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#227 in Parser implementations

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Used in 6 crates (5 directly)

MIT license

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A library building and preparing expressions, for example boolean expressions such as (A | B) & !(C | D | E), which can be executed on dynamic contents.

An expression is built by sequentially pushing the parts: parenthesis, operators, atoms (the "variables"). You do that by calling the push_operator, open_par, close_par and push_atom functions, which build the tree for you.

It can then be evaluated with the eval function which takes as parameters

  • a function which gives a value to an atom
  • a function which, given an operator and one or two values, gives a new value
  • a function deciding whether to short-circuit

Normal evaluation order is left to right but is modified with parenthesis.

bet is designed around separation of building, transformations, and evaluation, so that an expression can be efficiently applied on many inputs. bet is designed for very fast evaluation.

If you wonder whether bet could be applied to your problems, don't hesitate to come and discuss.

Known open-source usages

dysk

bet is used in dysk to filter filesystems.

Example: dysk -f '(type=xfs & remote=no) | size > 5T'.

Here, the atoms are type=xfs, remote=no, and size > 5T.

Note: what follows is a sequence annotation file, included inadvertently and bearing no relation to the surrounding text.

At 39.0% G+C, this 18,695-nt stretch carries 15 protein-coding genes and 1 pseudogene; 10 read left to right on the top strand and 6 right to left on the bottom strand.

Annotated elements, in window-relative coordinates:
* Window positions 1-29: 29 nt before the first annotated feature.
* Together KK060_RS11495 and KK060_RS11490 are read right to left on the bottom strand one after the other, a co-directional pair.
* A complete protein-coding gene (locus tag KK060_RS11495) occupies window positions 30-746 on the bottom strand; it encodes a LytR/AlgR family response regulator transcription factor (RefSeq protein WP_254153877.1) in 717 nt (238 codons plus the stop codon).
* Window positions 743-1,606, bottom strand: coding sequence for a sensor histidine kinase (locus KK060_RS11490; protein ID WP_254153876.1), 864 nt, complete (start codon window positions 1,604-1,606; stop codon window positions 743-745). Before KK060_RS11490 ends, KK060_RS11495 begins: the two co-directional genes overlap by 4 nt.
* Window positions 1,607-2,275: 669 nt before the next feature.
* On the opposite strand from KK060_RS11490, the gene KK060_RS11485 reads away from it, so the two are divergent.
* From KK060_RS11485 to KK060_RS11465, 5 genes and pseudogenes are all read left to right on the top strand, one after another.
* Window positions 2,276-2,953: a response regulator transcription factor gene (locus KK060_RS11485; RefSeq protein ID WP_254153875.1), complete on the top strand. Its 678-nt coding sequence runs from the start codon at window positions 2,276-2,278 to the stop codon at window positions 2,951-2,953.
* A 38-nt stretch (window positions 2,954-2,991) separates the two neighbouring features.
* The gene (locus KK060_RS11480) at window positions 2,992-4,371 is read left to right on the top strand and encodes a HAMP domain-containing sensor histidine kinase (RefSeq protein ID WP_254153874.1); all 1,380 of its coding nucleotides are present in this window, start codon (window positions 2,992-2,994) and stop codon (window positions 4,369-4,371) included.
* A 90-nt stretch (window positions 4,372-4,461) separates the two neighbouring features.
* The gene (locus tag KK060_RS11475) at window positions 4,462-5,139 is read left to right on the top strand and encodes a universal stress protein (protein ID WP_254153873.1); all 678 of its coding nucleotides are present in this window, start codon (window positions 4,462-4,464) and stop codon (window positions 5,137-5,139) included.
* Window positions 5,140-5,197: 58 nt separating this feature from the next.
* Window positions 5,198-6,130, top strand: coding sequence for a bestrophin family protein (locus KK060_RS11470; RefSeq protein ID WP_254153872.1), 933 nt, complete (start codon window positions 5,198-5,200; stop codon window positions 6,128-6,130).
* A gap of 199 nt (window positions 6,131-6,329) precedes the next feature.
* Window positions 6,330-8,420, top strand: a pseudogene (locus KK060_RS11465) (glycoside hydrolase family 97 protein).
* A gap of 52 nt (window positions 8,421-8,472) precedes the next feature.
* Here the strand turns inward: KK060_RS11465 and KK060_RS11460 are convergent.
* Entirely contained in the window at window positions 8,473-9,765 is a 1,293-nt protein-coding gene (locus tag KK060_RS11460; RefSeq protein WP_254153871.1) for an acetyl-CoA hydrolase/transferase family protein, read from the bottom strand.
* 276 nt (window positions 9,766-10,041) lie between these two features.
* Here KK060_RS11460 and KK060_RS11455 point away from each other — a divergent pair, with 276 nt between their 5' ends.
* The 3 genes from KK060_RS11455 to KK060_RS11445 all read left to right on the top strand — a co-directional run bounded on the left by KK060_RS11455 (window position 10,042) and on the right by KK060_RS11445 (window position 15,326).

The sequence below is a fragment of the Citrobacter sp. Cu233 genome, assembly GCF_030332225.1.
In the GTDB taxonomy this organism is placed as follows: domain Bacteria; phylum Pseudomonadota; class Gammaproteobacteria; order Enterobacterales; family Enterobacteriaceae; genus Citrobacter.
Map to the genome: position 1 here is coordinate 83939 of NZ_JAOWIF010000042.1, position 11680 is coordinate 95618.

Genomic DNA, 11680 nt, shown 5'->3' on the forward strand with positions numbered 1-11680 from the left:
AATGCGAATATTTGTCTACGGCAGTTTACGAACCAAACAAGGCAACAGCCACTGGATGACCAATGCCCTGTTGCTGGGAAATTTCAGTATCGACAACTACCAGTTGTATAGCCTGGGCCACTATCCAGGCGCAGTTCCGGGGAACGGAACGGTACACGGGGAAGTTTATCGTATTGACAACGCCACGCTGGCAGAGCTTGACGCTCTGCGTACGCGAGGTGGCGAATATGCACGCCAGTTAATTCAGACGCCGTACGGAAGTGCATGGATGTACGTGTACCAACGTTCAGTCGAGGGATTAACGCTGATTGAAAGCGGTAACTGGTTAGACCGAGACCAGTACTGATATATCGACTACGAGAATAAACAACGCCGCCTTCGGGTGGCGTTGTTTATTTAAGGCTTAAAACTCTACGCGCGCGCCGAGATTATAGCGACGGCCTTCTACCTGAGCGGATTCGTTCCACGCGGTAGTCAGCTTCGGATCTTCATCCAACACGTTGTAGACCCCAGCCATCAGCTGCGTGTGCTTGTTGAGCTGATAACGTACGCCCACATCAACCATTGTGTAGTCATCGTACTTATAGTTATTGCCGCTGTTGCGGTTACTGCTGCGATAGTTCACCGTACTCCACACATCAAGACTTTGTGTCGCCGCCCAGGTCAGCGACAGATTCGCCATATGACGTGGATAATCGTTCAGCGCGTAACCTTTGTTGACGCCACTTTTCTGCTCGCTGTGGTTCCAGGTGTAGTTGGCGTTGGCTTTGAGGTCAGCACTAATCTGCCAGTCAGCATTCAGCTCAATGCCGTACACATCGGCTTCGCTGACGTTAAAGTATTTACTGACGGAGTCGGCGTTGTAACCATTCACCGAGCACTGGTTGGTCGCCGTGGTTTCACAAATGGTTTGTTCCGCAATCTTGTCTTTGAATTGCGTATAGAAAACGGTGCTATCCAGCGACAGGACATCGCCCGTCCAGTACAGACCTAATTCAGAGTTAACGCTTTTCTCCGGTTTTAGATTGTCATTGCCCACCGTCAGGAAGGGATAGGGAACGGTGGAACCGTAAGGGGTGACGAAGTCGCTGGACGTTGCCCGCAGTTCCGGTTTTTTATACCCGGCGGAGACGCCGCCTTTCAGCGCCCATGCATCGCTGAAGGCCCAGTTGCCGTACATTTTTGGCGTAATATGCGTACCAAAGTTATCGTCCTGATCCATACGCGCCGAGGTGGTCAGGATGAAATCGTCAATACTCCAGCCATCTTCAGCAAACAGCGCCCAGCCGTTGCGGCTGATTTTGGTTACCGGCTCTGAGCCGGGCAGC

To parse such expression, the simplest solution is to first parse it with atoms being simple strings, then apply try_map_atoms on the tree to replace the strings with structs which can be efficiently evaluated on many entries.

Here's how it's done:

impl FromStr for Filter {
    type Err = ParseExprError;
    fn from_str(input: &str) -> Result<Self, ParseExprError> {

        // we start by reading the global structure
        let mut expr: BeTree<BoolOperator, String> = BeTree::new();
        for c in input.chars() {
            match c {
                '&' => expr.push_operator(BoolOperator::And),
                '|' => expr.push_operator(BoolOperator::Or),
                '!' => expr.push_operator(BoolOperator::Not),
                ' ' => {},
                '(' => expr.open_par(),
                ')' => expr.close_par(),
                _ => expr.mutate_or_create_atom(String::new).push(c),
            }
        }

        // then we parse each leaf
        let expr = expr.try_map_atoms(|raw| raw.parse())?;

        Ok(Self { expr })
    }
}

broot

In broot, bet enables composite queries on files.

For example, !lock&(carg|c/carg/) looks for files whose name or content contains "carg", but excluding files whose name contains "lock".

rhit

bet is used in rhit to filter log lines.

For example, with rhit -p 'y & !( \d{4} | sp | bl )', you get stats on hits on paths containing "y" but neither a 4 digits number, "sp", nor "bl".

No runtime deps